Furthermore, Kezaabu acknowledges that the use of anti-terrorism laws and a litany of other decrees against freedom of expression constitute a clear loop of clawback clauses in the Constitution.

“It is incumbent on the media and journalists to know when not to exceed their mandate to avoid clashing with the authorities, for example by promoting nudity,” she advises.

Coming to a similar argument, Alex Taremwa, a graduate professor from the Aga Khan University School of Media and Communication, “believes that without social responsibility to the public, the media loses the values ​​that render their duty to society important “.

Mr. Taremwa argues that breaching the mandate and universally known media standards can instantly give rise to the horrors that have defined the industry in the eyes of individuals like Ms. Birungi.

One of the other challenges facing press freedom in Uganda is that there are over 200 radio stations and over 30 television stations in Uganda. The number is impressive. At least superficially. Nearly 70% of these stations, however, are owned by the deep state or lawmakers, according to a 2022 survey by the Africa Center for Media Excellence.

“They control the narrative being broadcast and that shatters journalism’s desire to reflect society,” observes 2019 BBC Komla Dumar Award-winning investigative journalist Solomon Sserwanja.

To evade proprietary censorship driven by political and business interests, Mr. Sserwanja offers alternative business models for managing media operations.

“…for example, media houses may seek full subscription and shy away from advertisers whose commercial advertising interests may force media houses to filter out serious stories,” he told this publication on Sept. 6. .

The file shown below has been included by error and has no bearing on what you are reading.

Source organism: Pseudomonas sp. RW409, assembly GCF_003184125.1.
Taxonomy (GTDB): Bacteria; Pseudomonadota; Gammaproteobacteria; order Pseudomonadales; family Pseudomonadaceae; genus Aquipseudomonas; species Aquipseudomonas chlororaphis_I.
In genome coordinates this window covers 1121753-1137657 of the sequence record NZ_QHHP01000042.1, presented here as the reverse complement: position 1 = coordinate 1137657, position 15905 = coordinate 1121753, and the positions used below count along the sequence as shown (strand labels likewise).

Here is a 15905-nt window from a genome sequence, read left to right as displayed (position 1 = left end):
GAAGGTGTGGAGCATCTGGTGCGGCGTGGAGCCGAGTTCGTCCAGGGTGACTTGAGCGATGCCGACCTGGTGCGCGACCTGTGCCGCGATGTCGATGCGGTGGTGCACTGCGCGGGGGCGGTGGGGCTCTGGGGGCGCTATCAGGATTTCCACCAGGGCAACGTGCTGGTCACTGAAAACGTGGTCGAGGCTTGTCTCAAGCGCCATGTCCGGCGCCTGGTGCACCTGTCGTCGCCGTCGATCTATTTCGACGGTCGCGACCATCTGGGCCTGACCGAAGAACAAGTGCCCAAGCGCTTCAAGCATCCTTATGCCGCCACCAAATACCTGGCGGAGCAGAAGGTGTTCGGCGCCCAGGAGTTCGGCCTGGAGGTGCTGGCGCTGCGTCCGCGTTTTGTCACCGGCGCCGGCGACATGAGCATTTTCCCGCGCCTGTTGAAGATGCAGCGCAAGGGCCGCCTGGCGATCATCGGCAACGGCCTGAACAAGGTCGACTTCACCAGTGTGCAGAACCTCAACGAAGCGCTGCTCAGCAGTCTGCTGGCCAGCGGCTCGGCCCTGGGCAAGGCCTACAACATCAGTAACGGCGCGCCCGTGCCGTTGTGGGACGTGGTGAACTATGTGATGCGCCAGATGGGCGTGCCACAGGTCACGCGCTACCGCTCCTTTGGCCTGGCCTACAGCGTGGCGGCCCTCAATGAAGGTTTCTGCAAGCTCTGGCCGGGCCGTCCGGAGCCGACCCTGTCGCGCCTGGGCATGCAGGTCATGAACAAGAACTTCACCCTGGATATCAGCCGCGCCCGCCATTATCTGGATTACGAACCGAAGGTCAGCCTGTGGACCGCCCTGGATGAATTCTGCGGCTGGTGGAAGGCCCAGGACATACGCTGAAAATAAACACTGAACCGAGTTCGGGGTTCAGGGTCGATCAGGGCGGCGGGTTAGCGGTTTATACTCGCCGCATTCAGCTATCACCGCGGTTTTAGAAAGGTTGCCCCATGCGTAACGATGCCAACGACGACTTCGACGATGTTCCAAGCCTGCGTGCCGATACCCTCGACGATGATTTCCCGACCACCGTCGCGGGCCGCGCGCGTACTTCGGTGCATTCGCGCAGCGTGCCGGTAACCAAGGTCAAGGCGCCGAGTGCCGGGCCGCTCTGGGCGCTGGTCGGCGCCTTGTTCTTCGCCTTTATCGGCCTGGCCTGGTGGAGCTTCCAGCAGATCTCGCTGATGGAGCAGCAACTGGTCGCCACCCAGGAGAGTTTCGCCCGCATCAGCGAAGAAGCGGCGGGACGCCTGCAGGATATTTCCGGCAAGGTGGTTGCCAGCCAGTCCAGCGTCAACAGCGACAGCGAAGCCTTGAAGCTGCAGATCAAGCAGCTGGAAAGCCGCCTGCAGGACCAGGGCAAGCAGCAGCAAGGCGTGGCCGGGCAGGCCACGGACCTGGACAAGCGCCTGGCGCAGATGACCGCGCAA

The ability of journalists to report freely is also hampered, for many reasons, by the low salaries accorded to journalists. In Uganda, journalists’ paychecks have stabilized below $200 (about 760,000 shillings) per month due to lack of investment in the newsroom by media moguls.

At least every editor contacted from five different (both) public and private outlets explains that “equipping journalists is essential for the free press in a digital evolution.”

For Muhamadi Byemboijana, a 25-year-old journalist and digital assistant at Soft Power News, “press freedom starts internally when employers ensure fair compensation for journalists.”

He adds: “Some press corps are beaten because the executioners have no respect for their low-paying profession.”

On top of that, because of low salaries, many journalists will accept bribes to manage the cost of living. A Ugandan journalist, who preferred anonymity, confessed on September 7 to accepting a “small bribe to kill a story”.

“I killed a match-fixing story involving the national cricket team because I didn’t feel protected, including by the media house I work for. Eventually I accepted the sports fixers’ salary” , the TV sports scribe said in an interview.

This is why pay equity, even if it is a difficult subject to broach, must be studied to enable journalists to do their job well. Mr. Taremwa, in agreement with this, states that “like any other [human] it is true, a good salary definitely increases the quality of the enjoyment of freedom and eliminates the threat of corruption or blackmail, which endangers journalistic autonomy.